Clinical treatment in hospital
Upheld in whole or in part
Non-public interest report issued: complaint upheld
Betsi Cadwaladr University Health Board
Mrs A complained about her late mother’s (“Mrs B”) nursing management and care particularly while an inpatient at Llandudno General Hospital (“the Second Hospital”) from April 2020. She also had concerns about the management and monitoring of her mother’s urinary tract infection (“UTI”), urinary output and low sodium level due to syndrome of inappropriate antidiuretic hormone secretion (“SIADH” – a condition where the body produces an excess of a water-retaining hormone, causing hallucinations, disorientation, nausea and a coma in severe cases).
Other areas of concern that Mrs A raised related to her mother’s initial discharge process, poor communication and the Health Board’s complaint handling and complaint response.
The Ombudsman’s investigation found evidence of administrative and clinical failings, some of which related to basic nursing care at the Second Hospital. These ranged from incomplete, inadequate nursing documentation, to timely re-assessments not being carried out, for example around Mrs B’s nutritional requirements. These were to varying degrees also a feature when it came to the presence and management of her post-operative staples – which were not documented or commented upon at a nursing or indeed medical level – Mrs B’s catheter usage, UTI management and the initial discharge process. Additionally, the investigation, whilst acknowledging the considerable challenge for staff that the COVID-19 pandemic posed, found ineffective communication was a contributory factor in the failings in Mrs B’s care as well as contact with the family. From a medical perspective, it was identified that there was a lack of appropriate care and attention when it came to Mrs B’s SIADH management which led to missed opportunities to stop Mrs B’s low sodium level worsening. The Ombudsman identified that to the extent set out in the report, Mrs A and her mother had been caused an injustice and in relation to Mrs B’s SIADH the delay in her rehabilitation and recovery could have been lessened. Given the service failings and in some instances, maladministration found, these parts of Mrs A’s complaints were upheld.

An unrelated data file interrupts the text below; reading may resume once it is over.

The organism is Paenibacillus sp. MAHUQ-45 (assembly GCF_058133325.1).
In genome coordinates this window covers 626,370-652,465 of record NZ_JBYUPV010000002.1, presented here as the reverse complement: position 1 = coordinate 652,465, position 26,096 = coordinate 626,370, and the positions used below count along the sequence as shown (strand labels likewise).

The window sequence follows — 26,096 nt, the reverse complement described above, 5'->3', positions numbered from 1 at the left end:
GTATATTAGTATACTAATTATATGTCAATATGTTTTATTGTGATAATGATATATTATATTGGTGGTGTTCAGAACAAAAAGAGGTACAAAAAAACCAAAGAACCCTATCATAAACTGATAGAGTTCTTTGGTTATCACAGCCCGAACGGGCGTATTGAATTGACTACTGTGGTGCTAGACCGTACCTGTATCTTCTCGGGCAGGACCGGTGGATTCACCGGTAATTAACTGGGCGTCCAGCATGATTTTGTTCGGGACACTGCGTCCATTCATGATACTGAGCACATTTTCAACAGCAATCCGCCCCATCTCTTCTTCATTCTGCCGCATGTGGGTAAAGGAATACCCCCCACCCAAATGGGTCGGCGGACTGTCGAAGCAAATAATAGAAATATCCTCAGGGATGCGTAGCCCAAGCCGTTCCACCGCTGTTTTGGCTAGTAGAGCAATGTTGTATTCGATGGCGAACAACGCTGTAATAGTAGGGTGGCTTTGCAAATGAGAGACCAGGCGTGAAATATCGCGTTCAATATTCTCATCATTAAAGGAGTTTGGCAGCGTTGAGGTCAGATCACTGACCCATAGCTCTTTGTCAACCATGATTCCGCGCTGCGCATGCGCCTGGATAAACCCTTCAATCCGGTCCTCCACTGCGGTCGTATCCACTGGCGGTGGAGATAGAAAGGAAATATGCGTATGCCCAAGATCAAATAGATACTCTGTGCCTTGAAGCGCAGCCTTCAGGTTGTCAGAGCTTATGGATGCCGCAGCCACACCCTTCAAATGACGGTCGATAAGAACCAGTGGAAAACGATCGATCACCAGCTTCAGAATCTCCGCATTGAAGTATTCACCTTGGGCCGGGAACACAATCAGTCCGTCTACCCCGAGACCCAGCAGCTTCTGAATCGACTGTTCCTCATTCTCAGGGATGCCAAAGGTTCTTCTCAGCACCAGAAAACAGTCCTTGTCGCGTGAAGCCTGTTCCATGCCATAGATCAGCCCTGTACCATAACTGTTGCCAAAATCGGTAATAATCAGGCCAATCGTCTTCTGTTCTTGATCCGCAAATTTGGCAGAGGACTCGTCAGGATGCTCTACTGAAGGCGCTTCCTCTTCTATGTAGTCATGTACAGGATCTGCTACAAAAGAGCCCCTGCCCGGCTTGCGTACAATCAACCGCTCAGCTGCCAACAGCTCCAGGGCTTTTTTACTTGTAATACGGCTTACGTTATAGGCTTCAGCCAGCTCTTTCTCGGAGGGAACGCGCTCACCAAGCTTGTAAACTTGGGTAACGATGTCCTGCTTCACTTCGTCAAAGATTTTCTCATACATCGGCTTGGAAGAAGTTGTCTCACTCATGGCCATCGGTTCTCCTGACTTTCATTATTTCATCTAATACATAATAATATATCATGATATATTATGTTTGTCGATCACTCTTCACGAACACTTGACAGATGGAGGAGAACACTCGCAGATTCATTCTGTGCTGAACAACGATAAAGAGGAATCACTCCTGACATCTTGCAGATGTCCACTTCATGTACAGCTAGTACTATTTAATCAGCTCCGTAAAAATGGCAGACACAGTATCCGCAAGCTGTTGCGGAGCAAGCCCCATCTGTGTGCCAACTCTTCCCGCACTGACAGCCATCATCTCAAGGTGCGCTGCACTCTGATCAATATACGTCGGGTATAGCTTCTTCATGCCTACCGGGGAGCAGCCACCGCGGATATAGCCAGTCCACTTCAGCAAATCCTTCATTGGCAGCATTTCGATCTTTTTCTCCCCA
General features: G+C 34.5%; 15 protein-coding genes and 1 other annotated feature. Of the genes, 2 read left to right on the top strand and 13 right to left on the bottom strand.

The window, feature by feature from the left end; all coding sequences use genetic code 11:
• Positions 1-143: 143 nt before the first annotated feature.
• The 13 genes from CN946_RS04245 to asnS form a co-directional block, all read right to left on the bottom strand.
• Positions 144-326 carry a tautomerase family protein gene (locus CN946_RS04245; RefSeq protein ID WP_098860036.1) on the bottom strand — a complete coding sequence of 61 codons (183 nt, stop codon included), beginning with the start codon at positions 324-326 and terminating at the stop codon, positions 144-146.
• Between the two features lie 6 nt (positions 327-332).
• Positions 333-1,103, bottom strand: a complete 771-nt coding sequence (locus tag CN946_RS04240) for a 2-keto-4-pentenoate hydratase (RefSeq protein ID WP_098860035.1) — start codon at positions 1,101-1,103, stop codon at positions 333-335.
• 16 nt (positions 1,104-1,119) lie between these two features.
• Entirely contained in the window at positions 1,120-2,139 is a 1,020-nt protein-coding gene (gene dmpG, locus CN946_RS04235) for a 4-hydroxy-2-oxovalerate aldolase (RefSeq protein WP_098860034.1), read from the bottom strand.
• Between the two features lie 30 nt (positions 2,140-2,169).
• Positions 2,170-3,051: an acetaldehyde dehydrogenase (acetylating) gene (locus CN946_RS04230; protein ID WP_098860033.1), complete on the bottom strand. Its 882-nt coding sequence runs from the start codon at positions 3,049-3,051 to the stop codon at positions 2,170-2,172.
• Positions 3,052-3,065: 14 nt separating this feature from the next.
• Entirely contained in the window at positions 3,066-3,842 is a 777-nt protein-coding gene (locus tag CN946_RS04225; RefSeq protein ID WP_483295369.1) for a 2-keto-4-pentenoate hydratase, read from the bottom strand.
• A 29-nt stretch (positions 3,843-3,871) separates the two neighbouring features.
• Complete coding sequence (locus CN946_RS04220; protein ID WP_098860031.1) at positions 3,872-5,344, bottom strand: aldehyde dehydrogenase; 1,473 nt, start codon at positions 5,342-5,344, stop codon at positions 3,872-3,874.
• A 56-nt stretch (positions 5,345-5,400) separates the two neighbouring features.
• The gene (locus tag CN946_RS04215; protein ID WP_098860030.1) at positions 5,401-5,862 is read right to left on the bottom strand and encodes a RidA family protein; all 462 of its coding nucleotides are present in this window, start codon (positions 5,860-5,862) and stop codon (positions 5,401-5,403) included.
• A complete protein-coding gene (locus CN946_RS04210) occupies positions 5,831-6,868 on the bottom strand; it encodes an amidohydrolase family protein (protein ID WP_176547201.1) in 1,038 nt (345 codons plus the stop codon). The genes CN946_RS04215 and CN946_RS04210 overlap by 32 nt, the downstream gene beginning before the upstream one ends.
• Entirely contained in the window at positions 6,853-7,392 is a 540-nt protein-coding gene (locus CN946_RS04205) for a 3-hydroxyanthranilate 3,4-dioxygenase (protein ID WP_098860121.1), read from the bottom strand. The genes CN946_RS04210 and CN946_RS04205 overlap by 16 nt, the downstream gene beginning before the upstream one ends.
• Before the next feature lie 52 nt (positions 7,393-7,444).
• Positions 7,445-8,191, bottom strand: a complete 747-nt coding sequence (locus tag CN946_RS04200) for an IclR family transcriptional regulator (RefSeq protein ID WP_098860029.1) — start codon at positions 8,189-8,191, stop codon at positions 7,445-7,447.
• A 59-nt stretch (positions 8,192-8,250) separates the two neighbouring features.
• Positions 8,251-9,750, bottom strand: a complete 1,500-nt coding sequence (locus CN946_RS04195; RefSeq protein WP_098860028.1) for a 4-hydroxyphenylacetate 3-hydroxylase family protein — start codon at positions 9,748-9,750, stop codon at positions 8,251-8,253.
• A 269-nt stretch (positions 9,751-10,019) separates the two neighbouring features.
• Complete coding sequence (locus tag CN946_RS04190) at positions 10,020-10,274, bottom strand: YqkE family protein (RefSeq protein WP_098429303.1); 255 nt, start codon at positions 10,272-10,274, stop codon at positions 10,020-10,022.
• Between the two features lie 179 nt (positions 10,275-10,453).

From a complaint handling perspective, the Ombudsman’s investigation noted that the Health Board had apologised in its complaint response for the “significant delay” in responding to Mrs A’s complaint. The Ombudsman identified missed opportunities to have learnt lessons from Mrs A’s complaint – as not all the failings (for example around the SIADH monitoring) that the Ombudsman identified were recognised by the Health Board. The injustice for Mrs A was that she had to complain further in order to obtain answers. Given the evidence of maladministration, this aspect of Mrs A’s complaint was also upheld.
The Ombudsman made a range of recommendations to address the clinical failings identified. These included the Health Board making an apology to Mrs A, reflective learning by clinicians regarding their clinical practice and training, as well as requiring improvement in clinical processes and documentation.